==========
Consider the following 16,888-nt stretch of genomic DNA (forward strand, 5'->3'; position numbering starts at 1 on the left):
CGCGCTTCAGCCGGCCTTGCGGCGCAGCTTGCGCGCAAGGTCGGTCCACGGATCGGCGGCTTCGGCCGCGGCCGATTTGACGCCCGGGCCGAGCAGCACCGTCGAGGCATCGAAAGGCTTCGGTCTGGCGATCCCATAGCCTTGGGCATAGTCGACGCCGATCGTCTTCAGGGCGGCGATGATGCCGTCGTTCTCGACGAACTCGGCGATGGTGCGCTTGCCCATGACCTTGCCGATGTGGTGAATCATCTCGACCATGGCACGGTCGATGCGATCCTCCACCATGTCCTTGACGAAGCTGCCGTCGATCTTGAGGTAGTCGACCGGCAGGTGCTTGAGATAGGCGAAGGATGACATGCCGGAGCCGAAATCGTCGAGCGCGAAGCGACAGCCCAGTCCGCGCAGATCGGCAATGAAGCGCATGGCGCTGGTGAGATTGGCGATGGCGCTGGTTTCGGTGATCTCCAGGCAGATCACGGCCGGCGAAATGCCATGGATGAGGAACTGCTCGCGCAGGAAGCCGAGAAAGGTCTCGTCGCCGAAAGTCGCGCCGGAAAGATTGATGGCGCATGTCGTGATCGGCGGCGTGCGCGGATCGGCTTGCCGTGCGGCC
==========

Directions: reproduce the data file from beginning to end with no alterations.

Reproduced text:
Consider the following 16,888-nt stretch of genomic DNA (forward strand, 5'->3'; position numbering starts at 1 on the left):
CGCGCTTCAGCCGGCCTTGCGGCGCAGCTTGCGCGCAAGGTCGGTCCACGGATCGGCGGCTTCGGCCGCGGCCGATTTGACGCCCGGGCCGAGCAGCACCGTCGAGGCATCGAAAGGCTTCGGTCTGGCGATCCCATAGCCTTGGGCATAGTCGACGCCGATCGTCTTCAGGGCGGCGATGATGCCGTCGTTCTCGACGAACTCGGCGATGGTGCGCTTGCCCATGACCTTGCCGATGTGGTGAATCATCTCGACCATGGCACGGTCGATGCGATCCTCCACCATGTCCTTGACGAAGCTGCCGTCGATCTTGAGGTAGTCGACCGGCAGGTGCTTGAGATAGGCGAAGGATGACATGCCGGAGCCGAAATCGTCGAGCGCGAAGCGACAGCCCAGTCCGCGCAGATCGGCAATGAAGCGCATGGCGCTGGTGAGATTGGCGATGGCGCTGGTTTCGGTGATCTCCAGGCAGATCACGGCCGGCGAAATGCCATGGATGAGGAACTGCTCGCGCAGGAAGCCGAGAAAGGTCTCGTCGCCGAAAGTCGCGCCGGAAAGATTGATGGCGCATGTCGTGATCGGCGGCGTGCGCGGATCGGCTTGCCGTGCGGCC